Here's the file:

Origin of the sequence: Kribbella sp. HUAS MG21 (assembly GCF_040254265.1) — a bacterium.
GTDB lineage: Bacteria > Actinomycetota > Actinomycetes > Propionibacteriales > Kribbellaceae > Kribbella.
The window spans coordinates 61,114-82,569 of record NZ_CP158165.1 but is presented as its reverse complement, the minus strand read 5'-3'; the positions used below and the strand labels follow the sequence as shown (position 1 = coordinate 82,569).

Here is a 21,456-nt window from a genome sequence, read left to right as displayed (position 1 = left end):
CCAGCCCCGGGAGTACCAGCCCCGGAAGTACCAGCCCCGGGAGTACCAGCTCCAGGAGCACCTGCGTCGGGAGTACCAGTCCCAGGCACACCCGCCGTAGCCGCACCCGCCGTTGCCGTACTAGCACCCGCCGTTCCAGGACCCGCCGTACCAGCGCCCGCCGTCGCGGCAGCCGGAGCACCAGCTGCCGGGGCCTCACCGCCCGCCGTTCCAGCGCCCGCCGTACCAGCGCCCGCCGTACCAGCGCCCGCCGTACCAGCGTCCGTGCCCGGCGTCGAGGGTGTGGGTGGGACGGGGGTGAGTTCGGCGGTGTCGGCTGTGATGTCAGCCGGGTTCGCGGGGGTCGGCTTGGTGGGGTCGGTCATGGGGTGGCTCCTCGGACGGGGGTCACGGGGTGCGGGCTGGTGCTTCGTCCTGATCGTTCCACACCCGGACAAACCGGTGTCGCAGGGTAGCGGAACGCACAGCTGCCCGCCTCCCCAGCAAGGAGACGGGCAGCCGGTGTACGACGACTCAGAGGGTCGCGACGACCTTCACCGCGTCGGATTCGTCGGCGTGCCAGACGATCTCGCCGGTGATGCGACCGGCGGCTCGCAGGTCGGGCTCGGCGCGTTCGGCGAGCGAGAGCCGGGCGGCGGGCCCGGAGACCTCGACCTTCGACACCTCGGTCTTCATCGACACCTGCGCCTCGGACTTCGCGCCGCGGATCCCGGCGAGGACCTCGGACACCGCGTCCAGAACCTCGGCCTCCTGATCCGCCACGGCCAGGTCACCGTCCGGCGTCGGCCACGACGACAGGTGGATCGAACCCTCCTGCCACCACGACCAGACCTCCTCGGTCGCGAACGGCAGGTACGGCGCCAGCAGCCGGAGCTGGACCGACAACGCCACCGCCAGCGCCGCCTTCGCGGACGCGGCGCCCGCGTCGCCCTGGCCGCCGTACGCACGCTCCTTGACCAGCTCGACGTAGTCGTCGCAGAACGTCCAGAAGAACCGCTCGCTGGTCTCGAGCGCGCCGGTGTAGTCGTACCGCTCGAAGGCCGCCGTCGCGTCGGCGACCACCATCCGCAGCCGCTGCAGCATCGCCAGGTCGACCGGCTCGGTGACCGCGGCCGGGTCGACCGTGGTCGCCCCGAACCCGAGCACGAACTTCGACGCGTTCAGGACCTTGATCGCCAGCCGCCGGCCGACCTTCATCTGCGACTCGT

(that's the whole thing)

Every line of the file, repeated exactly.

Origin of the sequence: Kribbella sp. HUAS MG21 (assembly GCF_040254265.1) — a bacterium.
GTDB lineage: Bacteria > Actinomycetota > Actinomycetes > Propionibacteriales > Kribbellaceae > Kribbella.
The window spans coordinates 61,114-82,569 of record NZ_CP158165.1 but is presented as its reverse complement, the minus strand read 5'-3'; the positions used below and the strand labels follow the sequence as shown (position 1 = coordinate 82,569).

Here is a 21,456-nt window from a genome sequence, read left to right as displayed (position 1 = left end):
CCAGCCCCGGGAGTACCAGCCCCGGAAGTACCAGCCCCGGGAGTACCAGCTCCAGGAGCACCTGCGTCGGGAGTACCAGTCCCAGGCACACCCGCCGTAGCCGCACCCGCCGTTGCCGTACTAGCACCCGCCGTTCCAGGACCCGCCGTACCAGCGCCCGCCGTCGCGGCAGCCGGAGCACCAGCTGCCGGGGCCTCACCGCCCGCCGTTCCAGCGCCCGCCGTACCAGCGCCCGCCGTACCAGCGCCCGCCGTACCAGCGTCCGTGCCCGGCGTCGAGGGTGTGGGTGGGACGGGGGTGAGTTCGGCGGTGTCGGCTGTGATGTCAGCCGGGTTCGCGGGGGTCGGCTTGGTGGGGTCGGTCATGGGGTGGCTCCTCGGACGGGGGTCACGGGGTGCGGGCTGGTGCTTCGTCCTGATCGTTCCACACCCGGACAAACCGGTGTCGCAGGGTAGCGGAACGCACAGCTGCCCGCCTCCCCAGCAAGGAGACGGGCAGCCGGTGTACGACGACTCAGAGGGTCGCGACGACCTTCACCGCGTCGGATTCGTCGGCGTGCCAGACGATCTCGCCGGTGATGCGACCGGCGGCTCGCAGGTCGGGCTCGGCGCGTTCGGCGAGCGAGAGCCGGGCGGCGGGCCCGGAGACCTCGACCTTCGACACCTCGGTCTTCATCGACACCTGCGCCTCGGACTTCGCGCCGCGGATCCCGGCGAGGACCTCGGACACCGCGTCCAGAACCTCGGCCTCCTGATCCGCCACGGCCAGGTCACCGTCCGGCGTCGGCCACGACGACAGGTGGATCGAACCCTCCTGCCACCACGACCAGACCTCCTCGGTCGCGAACGGCAGGTACGGCGCCAGCAGCCGGAGCTGGACCGACAACGCCACCGCCAGCGCCGCCTTCGCGGACGCGGCGCCCGCGTCGCCCTGGCCGCCGTACGCACGCTCCTTGACCAGCTCGACGTAGTCGTCGCAGAACGTCCAGAAGAACCGCTCGCTGGTCTCGAGCGCGCCGGTGTAGTCGTACCGCTCGAAGGCCGCCGTCGCGTCGGCGACCACCATCCGCAGCCGCTGCAGCATCGCCAGGTCGACCGGCTCGGTGACCGCGGCCGGGTCGACCGTGGTCGCCCCGAACCCGAGCACGAACTTCGACGCGTTCAGGACCTTGATCGCCAGCCGCCGGCCGACCTTCATCTGCGACTCGT